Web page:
Comparing the Poets' Use of Language To Present Their View of London in Composed Upon Westminster Bridge by Wordsworth and London by Blake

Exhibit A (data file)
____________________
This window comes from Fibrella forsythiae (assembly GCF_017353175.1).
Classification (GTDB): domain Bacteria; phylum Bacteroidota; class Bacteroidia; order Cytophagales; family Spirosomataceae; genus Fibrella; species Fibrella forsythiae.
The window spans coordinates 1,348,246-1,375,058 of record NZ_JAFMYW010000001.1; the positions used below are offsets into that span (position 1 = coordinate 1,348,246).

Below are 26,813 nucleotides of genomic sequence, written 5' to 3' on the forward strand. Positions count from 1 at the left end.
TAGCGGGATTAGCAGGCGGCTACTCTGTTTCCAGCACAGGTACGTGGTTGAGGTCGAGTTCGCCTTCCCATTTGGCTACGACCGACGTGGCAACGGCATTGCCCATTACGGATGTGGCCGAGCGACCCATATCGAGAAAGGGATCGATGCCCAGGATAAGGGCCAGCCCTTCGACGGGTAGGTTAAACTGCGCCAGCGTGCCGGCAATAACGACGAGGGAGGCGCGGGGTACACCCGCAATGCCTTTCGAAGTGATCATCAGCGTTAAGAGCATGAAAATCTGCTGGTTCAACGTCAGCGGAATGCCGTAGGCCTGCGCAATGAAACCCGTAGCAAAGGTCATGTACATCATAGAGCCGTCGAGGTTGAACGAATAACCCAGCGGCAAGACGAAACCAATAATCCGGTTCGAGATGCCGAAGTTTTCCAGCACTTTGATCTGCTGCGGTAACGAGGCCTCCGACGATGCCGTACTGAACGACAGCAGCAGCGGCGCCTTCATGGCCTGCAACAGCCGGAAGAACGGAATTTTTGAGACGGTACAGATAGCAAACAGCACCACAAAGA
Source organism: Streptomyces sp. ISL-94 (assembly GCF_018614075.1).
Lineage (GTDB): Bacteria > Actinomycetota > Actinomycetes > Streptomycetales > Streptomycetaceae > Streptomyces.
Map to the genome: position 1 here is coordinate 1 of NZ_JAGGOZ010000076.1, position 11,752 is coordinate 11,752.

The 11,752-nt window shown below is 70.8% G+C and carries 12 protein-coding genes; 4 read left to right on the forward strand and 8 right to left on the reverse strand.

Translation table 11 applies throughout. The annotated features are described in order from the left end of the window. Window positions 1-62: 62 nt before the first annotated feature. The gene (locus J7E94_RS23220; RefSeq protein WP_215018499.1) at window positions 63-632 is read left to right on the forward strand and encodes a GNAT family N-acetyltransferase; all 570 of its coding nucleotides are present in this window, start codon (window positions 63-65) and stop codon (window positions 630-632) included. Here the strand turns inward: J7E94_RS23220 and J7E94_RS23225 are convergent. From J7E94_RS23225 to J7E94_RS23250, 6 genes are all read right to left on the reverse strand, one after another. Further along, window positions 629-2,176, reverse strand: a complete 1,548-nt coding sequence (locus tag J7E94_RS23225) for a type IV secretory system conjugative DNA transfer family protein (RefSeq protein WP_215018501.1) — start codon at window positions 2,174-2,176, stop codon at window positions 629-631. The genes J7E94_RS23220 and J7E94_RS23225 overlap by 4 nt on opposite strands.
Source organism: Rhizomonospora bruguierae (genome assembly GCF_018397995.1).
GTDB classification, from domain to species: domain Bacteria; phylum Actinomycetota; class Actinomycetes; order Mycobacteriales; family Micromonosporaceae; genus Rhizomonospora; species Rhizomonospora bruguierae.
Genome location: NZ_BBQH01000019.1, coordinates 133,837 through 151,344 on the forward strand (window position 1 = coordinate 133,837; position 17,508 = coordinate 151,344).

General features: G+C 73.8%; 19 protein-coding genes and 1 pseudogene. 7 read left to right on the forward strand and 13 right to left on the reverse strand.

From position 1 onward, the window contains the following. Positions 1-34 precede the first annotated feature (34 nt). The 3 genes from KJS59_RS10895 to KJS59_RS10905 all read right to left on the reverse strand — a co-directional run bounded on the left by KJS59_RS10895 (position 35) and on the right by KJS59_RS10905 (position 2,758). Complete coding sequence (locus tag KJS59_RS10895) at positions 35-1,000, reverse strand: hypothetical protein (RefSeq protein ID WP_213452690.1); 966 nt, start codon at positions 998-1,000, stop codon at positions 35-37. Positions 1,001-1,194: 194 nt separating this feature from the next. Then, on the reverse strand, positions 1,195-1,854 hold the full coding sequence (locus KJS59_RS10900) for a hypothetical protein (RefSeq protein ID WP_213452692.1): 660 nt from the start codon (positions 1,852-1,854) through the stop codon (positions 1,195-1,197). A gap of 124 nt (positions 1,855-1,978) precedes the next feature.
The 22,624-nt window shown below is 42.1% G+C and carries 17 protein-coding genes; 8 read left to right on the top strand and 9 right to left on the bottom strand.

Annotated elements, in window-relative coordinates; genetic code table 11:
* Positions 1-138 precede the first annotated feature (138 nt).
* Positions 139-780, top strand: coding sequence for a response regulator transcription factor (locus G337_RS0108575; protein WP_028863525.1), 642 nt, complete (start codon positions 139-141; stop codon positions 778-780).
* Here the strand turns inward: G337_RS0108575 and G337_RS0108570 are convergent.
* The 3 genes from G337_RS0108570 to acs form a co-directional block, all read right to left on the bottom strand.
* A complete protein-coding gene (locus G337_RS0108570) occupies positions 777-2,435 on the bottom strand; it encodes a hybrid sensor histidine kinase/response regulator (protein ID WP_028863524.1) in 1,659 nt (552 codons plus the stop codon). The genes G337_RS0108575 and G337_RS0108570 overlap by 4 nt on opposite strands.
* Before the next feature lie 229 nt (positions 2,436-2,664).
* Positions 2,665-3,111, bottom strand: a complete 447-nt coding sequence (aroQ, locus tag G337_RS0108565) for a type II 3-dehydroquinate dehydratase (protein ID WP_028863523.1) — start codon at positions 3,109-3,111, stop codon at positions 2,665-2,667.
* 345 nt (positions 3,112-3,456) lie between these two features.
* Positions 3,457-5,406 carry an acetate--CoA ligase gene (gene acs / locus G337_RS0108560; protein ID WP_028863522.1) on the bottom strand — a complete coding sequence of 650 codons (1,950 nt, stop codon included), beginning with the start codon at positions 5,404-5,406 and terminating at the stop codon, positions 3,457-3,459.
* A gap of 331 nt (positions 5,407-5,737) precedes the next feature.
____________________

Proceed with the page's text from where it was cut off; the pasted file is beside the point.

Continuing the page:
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Comparing the Poets' Use of Language To Present Their View of London in Composed Upon Westminster Bridge by Wordsworth and London by Blake London was, is and undoubtedly always will be, a city of enormous interest and controversy, especially for those employed in the field of writing. The two poems, 'Composed Upon Westminster Bridge', 1802, by William Wordsworth and 'London', 1794, by William Blake, demonstrate this through their opposing views. The intention of both William Blake and William Wordsworth was to portray their own deeply felt views of London in their poems. They exhibit contrasting perceptions of the city based upon their conflicting observations, and, indeed, their very different literary aims. Blake depicts a gloomy perspective in his poem, 'London', whereas Wordsworth's tone is bright and buoyant and he paints an optimistic picture of the city in his work, 'Composed Upon Westminster Bridge'. Blake chooses to describe London at night, 'midnight streets', so that he can reinforce the theme of London's murkiness - representing a dark and dismal city, full of misery. Wordsworth, on the other hand, describes London in the morning, 'The beauty of the morning', and expresses his admiration for its architecture with, 'towers, domes, theatres and temples lie ... All bright and glittering in the smokeless air.' He writes that London is incomparable, indeed, he describes London with the intensity of emotions directed towards one beloved, which contrasts with Blake's bleak portrayal of the very same metropolis. The two poems use similar literary devices, but to very different effect, to describe their thoughts about... ... middle of paper ... ...oems, one gathers a sense of the different ways the two poets have manipulated language to fit their theme and view. The two starkly contrasting poems use vocabulary, structure and imagery to stir opposite emotions in the reader, but of the same city. Perhaps these differing views stem from the poets' own backgrounds: Wordsworth was brought up in a middleclass home in Cumbria, where he attended a grammar school. The Lake District was no doubt the inspiration for many of his poems telling of the beauty of nature. Blake, however, was born and lived in London, and eked out a living as an engraver. He was surrounded by industry, constrained by the nature of human beings and the quality of institutional organisation. The reader senses these different lifestyles when reading the two poems and observing their use of language.

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